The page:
Personhood and Separation

The following is the next installment in a series of posts which began with the piece, Half Guilty.

At the end of last year, media outlets around the world lit up with news of the birth of conjoined twins in Brazil. The boys, Jesus and Emanuel, exhibit dicephalic parapagus conjoining, the same union as Americans Brittany and Abigail Hensel. They differ in that the share only one set of vital organs. Doctors credit the Hensel twins’ dual set of organs with their success into adulthood. Questions of separation, as always, abound.

Whenever conjoined twins come along, it’s interesting to note how  journalist and doctors comment on their individuality. A few examples below:

“A Brazilian baby was born with two heads, named Jesus and Emanuel, but appears to be in good health, according to doctors.” — International Business Times

“Despite all the problems we have as a small interior hospital we managed to save both mother and baby, which was our aim.” — Hospital director Claudionor Assis de Vasconcelos

“They are being monitored by specialists to see how they develop.” — BBC News

In the first two quotes, the commentator refers to the twins in the singular. In the latter quote the writer uses the plural pronoun “they” to signify their duplicative personhood.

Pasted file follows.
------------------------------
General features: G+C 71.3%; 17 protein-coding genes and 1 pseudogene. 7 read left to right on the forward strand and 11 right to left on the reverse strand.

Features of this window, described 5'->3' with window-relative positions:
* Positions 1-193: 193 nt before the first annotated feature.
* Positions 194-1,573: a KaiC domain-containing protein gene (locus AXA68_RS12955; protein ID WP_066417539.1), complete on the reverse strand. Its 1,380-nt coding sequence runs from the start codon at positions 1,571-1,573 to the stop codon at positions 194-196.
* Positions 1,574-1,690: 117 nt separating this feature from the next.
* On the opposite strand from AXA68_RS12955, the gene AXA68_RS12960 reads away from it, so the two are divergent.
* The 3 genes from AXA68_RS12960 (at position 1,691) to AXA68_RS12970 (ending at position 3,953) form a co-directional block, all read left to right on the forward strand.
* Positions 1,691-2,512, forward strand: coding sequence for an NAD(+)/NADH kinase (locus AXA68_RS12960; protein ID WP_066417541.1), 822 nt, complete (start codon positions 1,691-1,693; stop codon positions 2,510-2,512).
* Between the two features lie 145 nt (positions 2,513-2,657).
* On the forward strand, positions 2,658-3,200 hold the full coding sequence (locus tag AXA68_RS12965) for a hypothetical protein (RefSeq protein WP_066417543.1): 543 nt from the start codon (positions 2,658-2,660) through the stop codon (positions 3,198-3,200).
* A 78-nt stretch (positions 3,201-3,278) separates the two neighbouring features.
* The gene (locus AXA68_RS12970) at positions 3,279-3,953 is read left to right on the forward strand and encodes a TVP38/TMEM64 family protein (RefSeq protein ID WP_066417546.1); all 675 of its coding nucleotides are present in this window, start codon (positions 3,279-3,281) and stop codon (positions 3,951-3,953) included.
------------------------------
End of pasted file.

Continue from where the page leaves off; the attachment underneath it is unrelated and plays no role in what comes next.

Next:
The teratologist Saint-Hilaire noted that conjoined twins were given separate names, indicating their individuality, as springing from the practice of baptizing children on their heads. A body with well-formed two heads was therefore baptized once on each head and each received a name.

As science and medicine evolved, so did our longevity. While most conjoined twins would die in infancy 100 years ago, with the advent of modern medicine and an appreciable understanding of conjoinment (Chang and Eng Bunker could have been easily separated), conjoined twins can survive well past infancy and into adulthood. This allows us to appreciate the separate personalities that conjoined twins take on as the grow older, giving credence to the argument that there are in fact two individuals present in one entangled body.

One could argue then that under this logic a person exhibiting multiple personality disorder should be granted personhood for every personality in their brain. Regardless of the fact that multiple personality disorder lacks the physical component of conjoinment, the difference lies in the fact that multiple personality disorder, at least in theory, is curable.